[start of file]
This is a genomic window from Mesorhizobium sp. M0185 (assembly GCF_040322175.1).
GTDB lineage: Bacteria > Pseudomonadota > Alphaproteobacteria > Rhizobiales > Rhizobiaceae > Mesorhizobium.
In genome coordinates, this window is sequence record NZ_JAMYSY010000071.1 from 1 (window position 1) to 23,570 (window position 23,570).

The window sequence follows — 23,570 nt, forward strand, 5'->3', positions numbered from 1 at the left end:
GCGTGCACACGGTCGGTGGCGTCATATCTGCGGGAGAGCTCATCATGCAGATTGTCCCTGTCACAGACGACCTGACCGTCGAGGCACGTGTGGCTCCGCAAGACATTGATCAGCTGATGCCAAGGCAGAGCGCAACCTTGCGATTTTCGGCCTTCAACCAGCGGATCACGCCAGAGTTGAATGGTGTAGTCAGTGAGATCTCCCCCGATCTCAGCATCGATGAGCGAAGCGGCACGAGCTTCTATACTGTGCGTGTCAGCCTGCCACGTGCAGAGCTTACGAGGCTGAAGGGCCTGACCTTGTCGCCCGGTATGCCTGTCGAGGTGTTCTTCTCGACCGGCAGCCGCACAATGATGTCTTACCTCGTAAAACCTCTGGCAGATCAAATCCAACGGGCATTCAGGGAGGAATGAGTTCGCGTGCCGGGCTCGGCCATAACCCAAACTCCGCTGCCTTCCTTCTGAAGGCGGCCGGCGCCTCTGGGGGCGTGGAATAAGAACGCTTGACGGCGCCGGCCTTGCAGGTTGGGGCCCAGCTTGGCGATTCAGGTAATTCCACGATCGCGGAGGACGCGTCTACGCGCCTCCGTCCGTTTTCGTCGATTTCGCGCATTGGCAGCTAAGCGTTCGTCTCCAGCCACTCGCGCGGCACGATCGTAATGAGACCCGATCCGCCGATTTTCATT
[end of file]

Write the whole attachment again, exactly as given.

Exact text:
This is a genomic window from Mesorhizobium sp. M0185 (assembly GCF_040322175.1).
GTDB lineage: Bacteria > Pseudomonadota > Alphaproteobacteria > Rhizobiales > Rhizobiaceae > Mesorhizobium.
In genome coordinates, this window is sequence record NZ_JAMYSY010000071.1 from 1 (window position 1) to 23,570 (window position 23,570).

The window sequence follows — 23,570 nt, forward strand, 5'->3', positions numbered from 1 at the left end:
GCGTGCACACGGTCGGTGGCGTCATATCTGCGGGAGAGCTCATCATGCAGATTGTCCCTGTCACAGACGACCTGACCGTCGAGGCACGTGTGGCTCCGCAAGACATTGATCAGCTGATGCCAAGGCAGAGCGCAACCTTGCGATTTTCGGCCTTCAACCAGCGGATCACGCCAGAGTTGAATGGTGTAGTCAGTGAGATCTCCCCCGATCTCAGCATCGATGAGCGAAGCGGCACGAGCTTCTATACTGTGCGTGTCAGCCTGCCACGTGCAGAGCTTACGAGGCTGAAGGGCCTGACCTTGTCGCCCGGTATGCCTGTCGAGGTGTTCTTCTCGACCGGCAGCCGCACAATGATGTCTTACCTCGTAAAACCTCTGGCAGATCAAATCCAACGGGCATTCAGGGAGGAATGAGTTCGCGTGCCGGGCTCGGCCATAACCCAAACTCCGCTGCCTTCCTTCTGAAGGCGGCCGGCGCCTCTGGGGGCGTGGAATAAGAACGCTTGACGGCGCCGGCCTTGCAGGTTGGGGCCCAGCTTGGCGATTCAGGTAATTCCACGATCGCGGAGGACGCGTCTACGCGCCTCCGTCCGTTTTCGTCGATTTCGCGCATTGGCAGCTAAGCGTTCGTCTCCAGCCACTCGCGCGGCACGATCGTAATGAGACCCGATCCGCCGATTTTCATT